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Investment and trading strategies - Part 2

by Elizabeth Moran | May 09, 2013

The economy and the cash rate reach the low point in the cycle

Determining exactly when an economy reaches a low point in the cycle will be difficult (many market commentators were surprised by yesterday’s rate cut by the RBA to 2.75%). You would expect to see less frequent cash rate cuts by the RBA and professionals in the market would take into account the RBA’s monthly minute statements which reveal how the board came to make its decision on holding, cutting or raising rates. When the economy reaches the low point in the cycle, fixed rate bonds should have largely served their role. They helped maintain income when interest rates were falling and the bonds’ prices should have increased, offsetting underperforming equities or property. The low point signals that the likely next step would be an increase in interest rates.

1.1. Sell fixed rate bonds and buy floating rate notes

It’s difficult to predict a turning market but generally you would seek to change your preference from fixed rate bonds to floating rate notes. The fixed rate bonds should have outperformed with prices rising over the contracting economy part of the cycle. So it is time to sell fixed rate bonds at their high point and buy floating rate notes (FRNs), theoretically at a low price point given recent low demand. Any increases in interest rates will be captured by FRN coupons (given their link to an underlying benchmark – usually the bank bill swap rate in Australia) as the RBA starts to increase rates to slow down a growing economy. The FRNs should also then improve in price as demand rises.

2.2 Continue to protect income – do not sell all your fixed rate bonds

Optimum portfolio allocation means investors should continue to hold fixed rate bonds throughout the cycle to protect against the unexpected. For example, you might consider a cycle had hit the low point but in reality it had further to play out or an unexpected natural disaster meant another contraction. So keep some fixed rate bonds in your portfolio or, if you are a new investor, consider buying some fixed rate bonds for downside protection. The prices of these bonds may fall but investors will usually be repaid $100 face value at first call or maturity and depending on where interest rates were when the bonds were first issued, may offer attractive running yields.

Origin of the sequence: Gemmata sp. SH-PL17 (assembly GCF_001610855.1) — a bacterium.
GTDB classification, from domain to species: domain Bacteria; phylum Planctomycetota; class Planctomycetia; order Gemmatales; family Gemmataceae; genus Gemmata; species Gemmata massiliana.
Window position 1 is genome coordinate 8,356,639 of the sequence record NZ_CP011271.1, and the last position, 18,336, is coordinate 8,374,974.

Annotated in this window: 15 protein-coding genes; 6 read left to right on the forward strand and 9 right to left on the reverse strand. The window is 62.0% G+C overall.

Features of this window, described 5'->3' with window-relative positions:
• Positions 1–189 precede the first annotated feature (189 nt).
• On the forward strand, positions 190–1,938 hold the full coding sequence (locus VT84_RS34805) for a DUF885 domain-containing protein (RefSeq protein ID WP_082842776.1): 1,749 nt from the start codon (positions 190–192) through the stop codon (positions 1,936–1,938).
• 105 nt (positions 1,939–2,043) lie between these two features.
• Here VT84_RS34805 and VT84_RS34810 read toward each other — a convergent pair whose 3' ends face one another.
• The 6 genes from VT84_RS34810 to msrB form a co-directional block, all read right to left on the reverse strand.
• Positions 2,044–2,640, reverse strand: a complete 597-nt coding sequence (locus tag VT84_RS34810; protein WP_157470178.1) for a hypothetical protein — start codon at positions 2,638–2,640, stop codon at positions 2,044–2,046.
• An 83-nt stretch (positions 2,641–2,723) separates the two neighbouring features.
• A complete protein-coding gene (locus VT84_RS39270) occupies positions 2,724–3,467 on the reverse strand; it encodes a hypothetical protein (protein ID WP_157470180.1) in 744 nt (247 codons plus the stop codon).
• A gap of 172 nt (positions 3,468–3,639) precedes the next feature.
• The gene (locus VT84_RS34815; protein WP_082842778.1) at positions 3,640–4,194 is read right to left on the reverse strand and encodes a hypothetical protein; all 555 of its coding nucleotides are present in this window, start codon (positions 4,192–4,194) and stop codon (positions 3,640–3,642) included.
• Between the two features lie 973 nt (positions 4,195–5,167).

2.3 Add inflation linked bonds

Run away growth can lead to an inflation spiral. In slowing, or bottoming economies, governments are under pressure to stimulate economic activity through direct or monetary policy intervention. If the government gets this wrong, overstimulates, or stimulates for too long, upward inflationary pressures can result. While investors would not have experienced high inflation for some time as the economy had been contracting, at the low point in the economic cycle it would be good to add inflation linked bonds (ILBs) to the portfolio. Buying at the low point (with the possibility of buying at a discount) makes sense before the risk of inflation heightens. ILBs can also be an excellent investment in a low growth economy. Their known set margin above the Consumer Price Index (CPI) can be attractive when interest rates are low for long periods.

2.4 Add risk

Companies are less likely to default in a growing economy when government, business and consumers are spending. This is a good time to add higher risk issuers and securities to your portfolio.

2.5 Redeem term deposits (or stick with short terms) and buy FRNs and ILBs

When you expect an economy to start a growth phase, you should hold your cash in short dated term deposits or buy floating rate note debt as an alternative, as increases to the coupon will be reflected through the higher expectations in BBSW. This is not the time to lock in for longer terms.

 Click hereto read Investment and trading strategies Part 1 – when an economy starts to contract. For more information, please call your local dealer.